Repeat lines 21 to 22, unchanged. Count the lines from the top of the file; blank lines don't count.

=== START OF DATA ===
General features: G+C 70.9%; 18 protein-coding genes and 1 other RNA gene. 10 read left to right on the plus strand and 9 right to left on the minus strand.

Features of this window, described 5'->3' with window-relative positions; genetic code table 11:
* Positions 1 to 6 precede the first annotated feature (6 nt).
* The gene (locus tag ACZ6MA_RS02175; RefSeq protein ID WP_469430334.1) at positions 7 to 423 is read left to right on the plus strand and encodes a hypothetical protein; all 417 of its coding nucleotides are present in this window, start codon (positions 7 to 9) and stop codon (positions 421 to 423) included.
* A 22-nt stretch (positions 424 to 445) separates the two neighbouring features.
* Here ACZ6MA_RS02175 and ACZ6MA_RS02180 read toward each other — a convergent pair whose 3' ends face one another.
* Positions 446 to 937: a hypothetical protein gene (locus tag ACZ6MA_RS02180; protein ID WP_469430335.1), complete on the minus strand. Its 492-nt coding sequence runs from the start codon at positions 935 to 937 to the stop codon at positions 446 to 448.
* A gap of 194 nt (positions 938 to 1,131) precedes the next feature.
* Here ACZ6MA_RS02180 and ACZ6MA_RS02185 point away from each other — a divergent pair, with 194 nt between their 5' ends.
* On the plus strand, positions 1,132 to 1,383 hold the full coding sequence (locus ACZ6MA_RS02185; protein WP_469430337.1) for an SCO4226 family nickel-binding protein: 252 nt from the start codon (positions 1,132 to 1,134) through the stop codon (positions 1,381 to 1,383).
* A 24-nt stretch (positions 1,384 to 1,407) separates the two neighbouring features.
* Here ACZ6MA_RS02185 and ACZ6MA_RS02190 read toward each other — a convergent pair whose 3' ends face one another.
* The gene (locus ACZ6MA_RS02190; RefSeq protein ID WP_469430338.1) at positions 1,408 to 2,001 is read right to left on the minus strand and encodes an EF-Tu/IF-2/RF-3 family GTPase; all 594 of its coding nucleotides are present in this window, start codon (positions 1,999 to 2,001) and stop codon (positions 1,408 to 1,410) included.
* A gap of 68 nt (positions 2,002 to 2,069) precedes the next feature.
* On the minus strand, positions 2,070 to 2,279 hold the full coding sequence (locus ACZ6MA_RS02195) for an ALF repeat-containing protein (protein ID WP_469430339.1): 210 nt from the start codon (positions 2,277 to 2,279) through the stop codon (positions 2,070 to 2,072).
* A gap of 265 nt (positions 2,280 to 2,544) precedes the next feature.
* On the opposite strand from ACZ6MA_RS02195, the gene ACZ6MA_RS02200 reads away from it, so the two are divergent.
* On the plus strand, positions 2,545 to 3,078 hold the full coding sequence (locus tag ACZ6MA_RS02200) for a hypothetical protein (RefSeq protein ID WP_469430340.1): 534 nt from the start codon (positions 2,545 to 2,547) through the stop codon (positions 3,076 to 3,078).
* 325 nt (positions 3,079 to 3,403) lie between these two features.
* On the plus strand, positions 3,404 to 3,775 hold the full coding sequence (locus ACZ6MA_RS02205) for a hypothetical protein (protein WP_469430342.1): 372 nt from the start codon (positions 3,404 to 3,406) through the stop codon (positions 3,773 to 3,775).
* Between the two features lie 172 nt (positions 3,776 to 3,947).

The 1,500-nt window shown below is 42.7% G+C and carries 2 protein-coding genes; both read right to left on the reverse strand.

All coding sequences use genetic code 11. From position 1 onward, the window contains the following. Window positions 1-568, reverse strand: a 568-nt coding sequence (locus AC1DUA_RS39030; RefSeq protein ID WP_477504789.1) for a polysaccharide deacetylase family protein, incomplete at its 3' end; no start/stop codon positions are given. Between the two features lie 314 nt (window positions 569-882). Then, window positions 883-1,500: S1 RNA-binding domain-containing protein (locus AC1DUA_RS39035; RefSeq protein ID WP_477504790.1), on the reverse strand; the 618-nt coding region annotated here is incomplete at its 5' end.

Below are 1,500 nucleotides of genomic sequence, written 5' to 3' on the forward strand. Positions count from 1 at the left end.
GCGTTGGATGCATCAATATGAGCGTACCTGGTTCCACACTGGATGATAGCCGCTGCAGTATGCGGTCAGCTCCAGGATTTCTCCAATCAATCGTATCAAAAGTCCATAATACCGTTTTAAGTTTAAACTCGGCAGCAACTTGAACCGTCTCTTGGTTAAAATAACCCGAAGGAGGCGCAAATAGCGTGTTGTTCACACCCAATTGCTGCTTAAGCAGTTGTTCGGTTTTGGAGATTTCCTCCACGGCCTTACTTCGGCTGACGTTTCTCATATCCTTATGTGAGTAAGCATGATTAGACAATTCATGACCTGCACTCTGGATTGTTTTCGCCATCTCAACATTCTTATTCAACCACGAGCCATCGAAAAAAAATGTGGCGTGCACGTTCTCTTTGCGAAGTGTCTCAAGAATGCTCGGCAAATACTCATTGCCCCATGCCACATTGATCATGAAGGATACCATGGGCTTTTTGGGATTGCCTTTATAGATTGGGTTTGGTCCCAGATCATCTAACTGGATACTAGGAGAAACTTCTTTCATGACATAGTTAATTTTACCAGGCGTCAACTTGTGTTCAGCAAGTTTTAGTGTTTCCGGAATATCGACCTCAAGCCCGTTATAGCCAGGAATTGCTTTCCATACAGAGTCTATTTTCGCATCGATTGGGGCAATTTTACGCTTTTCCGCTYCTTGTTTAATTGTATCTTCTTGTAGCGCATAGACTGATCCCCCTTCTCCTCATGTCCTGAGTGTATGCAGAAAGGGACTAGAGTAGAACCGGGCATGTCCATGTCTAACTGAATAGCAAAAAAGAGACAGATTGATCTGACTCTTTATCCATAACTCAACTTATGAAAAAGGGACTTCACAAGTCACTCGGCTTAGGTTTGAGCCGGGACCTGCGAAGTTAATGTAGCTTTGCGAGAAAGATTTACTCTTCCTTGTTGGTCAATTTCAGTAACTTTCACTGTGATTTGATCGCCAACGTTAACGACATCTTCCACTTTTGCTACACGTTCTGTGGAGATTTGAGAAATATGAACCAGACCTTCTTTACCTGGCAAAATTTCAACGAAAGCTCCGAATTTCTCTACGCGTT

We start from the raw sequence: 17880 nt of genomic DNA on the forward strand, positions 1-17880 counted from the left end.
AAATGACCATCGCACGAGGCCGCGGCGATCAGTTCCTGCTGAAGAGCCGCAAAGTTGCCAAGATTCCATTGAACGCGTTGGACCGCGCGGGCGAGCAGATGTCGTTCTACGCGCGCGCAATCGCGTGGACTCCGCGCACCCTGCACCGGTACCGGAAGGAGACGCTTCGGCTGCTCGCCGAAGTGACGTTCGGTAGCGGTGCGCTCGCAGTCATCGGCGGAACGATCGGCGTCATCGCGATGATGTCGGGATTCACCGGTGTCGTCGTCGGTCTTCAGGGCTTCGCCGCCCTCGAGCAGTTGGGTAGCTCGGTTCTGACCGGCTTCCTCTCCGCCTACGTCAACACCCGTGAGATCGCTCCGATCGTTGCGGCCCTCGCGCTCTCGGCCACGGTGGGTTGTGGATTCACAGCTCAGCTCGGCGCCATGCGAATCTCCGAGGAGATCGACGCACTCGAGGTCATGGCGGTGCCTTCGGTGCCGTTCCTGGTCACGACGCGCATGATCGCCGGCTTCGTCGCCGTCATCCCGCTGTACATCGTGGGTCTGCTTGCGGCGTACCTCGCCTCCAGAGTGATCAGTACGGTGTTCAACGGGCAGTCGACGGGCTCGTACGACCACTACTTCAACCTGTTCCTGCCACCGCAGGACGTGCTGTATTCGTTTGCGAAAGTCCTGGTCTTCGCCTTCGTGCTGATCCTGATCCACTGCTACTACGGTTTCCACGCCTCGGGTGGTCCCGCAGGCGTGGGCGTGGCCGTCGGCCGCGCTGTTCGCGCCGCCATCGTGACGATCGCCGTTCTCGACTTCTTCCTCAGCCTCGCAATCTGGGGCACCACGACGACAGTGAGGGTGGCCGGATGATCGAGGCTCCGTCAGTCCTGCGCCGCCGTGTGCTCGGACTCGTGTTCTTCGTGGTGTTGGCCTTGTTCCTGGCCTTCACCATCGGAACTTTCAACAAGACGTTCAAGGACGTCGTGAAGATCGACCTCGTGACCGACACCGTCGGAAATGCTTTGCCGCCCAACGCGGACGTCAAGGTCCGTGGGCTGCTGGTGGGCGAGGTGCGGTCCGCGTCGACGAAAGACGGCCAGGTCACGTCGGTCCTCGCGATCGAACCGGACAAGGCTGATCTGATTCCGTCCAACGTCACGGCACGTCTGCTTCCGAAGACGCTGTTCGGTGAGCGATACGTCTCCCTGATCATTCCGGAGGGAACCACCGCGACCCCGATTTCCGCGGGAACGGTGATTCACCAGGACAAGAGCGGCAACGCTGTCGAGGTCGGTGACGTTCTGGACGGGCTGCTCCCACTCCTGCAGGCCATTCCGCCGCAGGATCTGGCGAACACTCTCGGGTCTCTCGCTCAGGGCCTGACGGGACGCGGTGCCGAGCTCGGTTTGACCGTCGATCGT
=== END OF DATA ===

* Between the two features lie 172 nt (positions 3,776 to 3,947).

The 1,500-nt window shown below is 42.7% G+C and carries 2 protein-coding genes; both read right to left on the reverse strand.